Sniffing Out Solutions to Pre-Teen Body Odor



The first time I smelled my 8-year-old son’s musty arm pits, I became emotional! There were a million thoughts flowing through my head. How did this happen so fast? He hasn’t even reached puberty yet! How can I explain the changes that are going on in his body to him? There were just so many questions going through my head. I wanted to be a good resource for him. I took a step back to re-educate myself on hormones, exocrine gland function and their roles in our bodies so that I could explain it to him.

Causes of body odor

Sniffing Out Solutions to Pre-Teen Body OdorLet’s start with sweating. Sweating is a normal response to the body heating up. Sweating is our bodies way of cooling itself down and keeping us from overheating. Sweating can also be caused by anxiety, nervousness and/or stress.

Richard Mackenzie, MD, deputy director of Adolescent and Young Adult Medicine at Children’s Hospital Los Angeles, gave the following explanation, “Puberty causes sweat glands (apocrine and sebaceous) to become more active and secrete certain chemicals, mainly testosterone. Apocrine glands are really the culprits. They are in areas of the body where many hair follicles are present. For example they are found in armpits, the groin and scalp. These glands secrete a fatty sweat into the tubule of the sweat gland. The tubule walls contract, to propel the sweat to the surface of the skin. Then, the bacteria that live on the surface of skin break it down, thus causing the offensive odor.”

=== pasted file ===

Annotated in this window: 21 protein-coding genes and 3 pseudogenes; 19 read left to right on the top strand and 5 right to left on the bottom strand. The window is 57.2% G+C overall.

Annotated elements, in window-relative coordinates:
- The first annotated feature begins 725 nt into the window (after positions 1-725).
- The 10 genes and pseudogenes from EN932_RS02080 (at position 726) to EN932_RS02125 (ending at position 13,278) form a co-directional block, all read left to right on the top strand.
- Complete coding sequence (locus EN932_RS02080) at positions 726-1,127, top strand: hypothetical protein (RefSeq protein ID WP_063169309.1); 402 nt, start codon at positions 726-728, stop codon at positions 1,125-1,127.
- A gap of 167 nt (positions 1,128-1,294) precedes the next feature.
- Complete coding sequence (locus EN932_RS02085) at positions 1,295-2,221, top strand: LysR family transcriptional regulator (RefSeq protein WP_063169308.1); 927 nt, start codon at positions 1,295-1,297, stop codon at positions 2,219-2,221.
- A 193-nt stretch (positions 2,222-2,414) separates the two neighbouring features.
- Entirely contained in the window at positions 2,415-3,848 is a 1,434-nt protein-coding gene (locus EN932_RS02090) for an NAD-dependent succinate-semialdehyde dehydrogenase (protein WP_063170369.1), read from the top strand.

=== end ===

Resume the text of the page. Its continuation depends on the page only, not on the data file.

This offensive odor is also commonly known as “B.O.” In a time where pre-teens are very body-conscious, body odor can cause them embarrassment. Parents have to educate them and help children get a routine for management of the symptoms. Parents should let kids know that they are not alone, and that this is a common problem.

Tips for management

  1. Sniffing Out Solutions to Pre-Teen Body OdorConsistent body washing with daily baths or showers and warm water—Kids should really focus particularly in areas like under the arms, around the groin and on the feet. This helps to reduce body odor by washing away the bacteria that cause the odor.
  2. Changing into clean, dry clothes on a daily basis will also help—Children should primarily wear cotton clothes if they have a tendency to sweat a lot.
  3. Consider wearing a deodorant or an antiperspirant if daily washing and clean clothes don’t adequately control body odor.
  4. Keeping a spare change of clothes, towel and soap at school will be handy, especially if your child has physical education or plays sports.
  5. Educating children on what is happening to their bodies is very important. Reinforce that these are normal body functions that happen to everyone. Sweating is a very important function that allows our bodies to cool off.
  6. Today’s Parent magazine suggests a do-it-yourself disinfectant by adding a cap full of vinegar or household bleach to an 8-ounce spritz bottle filled with water. This disinfectant can safely be used to spray the skin in the shower, then rinse it off.

As a parent this may catch you off guard, because it can happen overnight! When it happens, just take a deep breath (no pun intended) and remember to keep reinforcing to your child that this experience is normal. We really want to focus on helping kids maintain a positive body image during this time of change in their bodies. Encouraging them daily to stay on their hygienic routines and be consistent is the only way they can maintain a balance.  

Resources: Livestrong, Today's Parent